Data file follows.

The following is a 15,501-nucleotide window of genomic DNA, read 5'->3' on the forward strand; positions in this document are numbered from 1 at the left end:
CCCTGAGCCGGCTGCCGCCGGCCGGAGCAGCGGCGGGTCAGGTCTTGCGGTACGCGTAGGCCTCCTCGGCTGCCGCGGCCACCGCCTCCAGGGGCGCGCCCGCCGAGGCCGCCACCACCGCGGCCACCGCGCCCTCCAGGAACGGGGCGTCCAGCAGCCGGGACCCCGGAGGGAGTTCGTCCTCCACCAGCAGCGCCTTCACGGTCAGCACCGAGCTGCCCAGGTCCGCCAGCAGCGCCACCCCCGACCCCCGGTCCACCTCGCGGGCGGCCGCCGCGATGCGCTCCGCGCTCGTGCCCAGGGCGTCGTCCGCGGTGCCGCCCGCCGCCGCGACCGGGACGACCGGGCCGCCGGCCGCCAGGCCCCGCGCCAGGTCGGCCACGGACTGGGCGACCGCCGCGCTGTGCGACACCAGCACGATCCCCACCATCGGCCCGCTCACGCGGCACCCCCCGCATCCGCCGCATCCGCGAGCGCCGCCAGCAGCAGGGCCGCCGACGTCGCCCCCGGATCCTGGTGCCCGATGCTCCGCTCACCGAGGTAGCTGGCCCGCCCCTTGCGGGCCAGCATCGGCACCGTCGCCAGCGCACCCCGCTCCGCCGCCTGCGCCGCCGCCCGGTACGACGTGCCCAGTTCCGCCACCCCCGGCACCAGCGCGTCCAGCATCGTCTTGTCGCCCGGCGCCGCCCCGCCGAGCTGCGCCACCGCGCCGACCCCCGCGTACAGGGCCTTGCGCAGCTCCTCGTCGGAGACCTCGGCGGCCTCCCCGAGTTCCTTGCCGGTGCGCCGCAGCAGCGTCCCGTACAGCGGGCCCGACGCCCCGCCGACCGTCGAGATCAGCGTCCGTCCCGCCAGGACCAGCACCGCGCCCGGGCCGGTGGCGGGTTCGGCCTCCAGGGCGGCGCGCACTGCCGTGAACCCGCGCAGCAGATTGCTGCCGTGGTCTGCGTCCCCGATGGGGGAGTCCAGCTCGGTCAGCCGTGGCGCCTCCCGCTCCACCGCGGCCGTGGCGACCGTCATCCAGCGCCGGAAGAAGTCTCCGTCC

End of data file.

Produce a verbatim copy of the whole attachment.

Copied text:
The following is a 15,501-nucleotide window of genomic DNA, read 5'->3' on the forward strand; positions in this document are numbered from 1 at the left end:
CCCTGAGCCGGCTGCCGCCGGCCGGAGCAGCGGCGGGTCAGGTCTTGCGGTACGCGTAGGCCTCCTCGGCTGCCGCGGCCACCGCCTCCAGGGGCGCGCCCGCCGAGGCCGCCACCACCGCGGCCACCGCGCCCTCCAGGAACGGGGCGTCCAGCAGCCGGGACCCCGGAGGGAGTTCGTCCTCCACCAGCAGCGCCTTCACGGTCAGCACCGAGCTGCCCAGGTCCGCCAGCAGCGCCACCCCCGACCCCCGGTCCACCTCGCGGGCGGCCGCCGCGATGCGCTCCGCGCTCGTGCCCAGGGCGTCGTCCGCGGTGCCGCCCGCCGCCGCGACCGGGACGACCGGGCCGCCGGCCGCCAGGCCCCGCGCCAGGTCGGCCACGGACTGGGCGACCGCCGCGCTGTGCGACACCAGCACGATCCCCACCATCGGCCCGCTCACGCGGCACCCCCCGCATCCGCCGCATCCGCGAGCGCCGCCAGCAGCAGGGCCGCCGACGTCGCCCCCGGATCCTGGTGCCCGATGCTCCGCTCACCGAGGTAGCTGGCCCGCCCCTTGCGGGCCAGCATCGGCACCGTCGCCAGCGCACCCCGCTCCGCCGCCTGCGCCGCCGCCCGGTACGACGTGCCCAGTTCCGCCACCCCCGGCACCAGCGCGTCCAGCATCGTCTTGTCGCCCGGCGCCGCCCCGCCGAGCTGCGCCACCGCGCCGACCCCCGCGTACAGGGCCTTGCGCAGCTCCTCGTCGGAGACCTCGGCGGCCTCCCCGAGTTCCTTGCCGGTGCGCCGCAGCAGCGTCCCGTACAGCGGGCCCGACGCCCCGCCGACCGTCGAGATCAGCGTCCGTCCCGCCAGGACCAGCACCGCGCCCGGGCCGGTGGCGGGTTCGGCCTCCAGGGCGGCGCGCACTGCCGTGAACCCGCGCAGCAGATTGCTGCCGTGGTCTGCGTCCCCGATGGGGGAGTCCAGCTCGGTCAGCCGTGGCGCCTCCCGCTCCACCGCGGCCGTGGCGACCGTCATCCAGCGCCGGAAGAAGTCTCCGTCC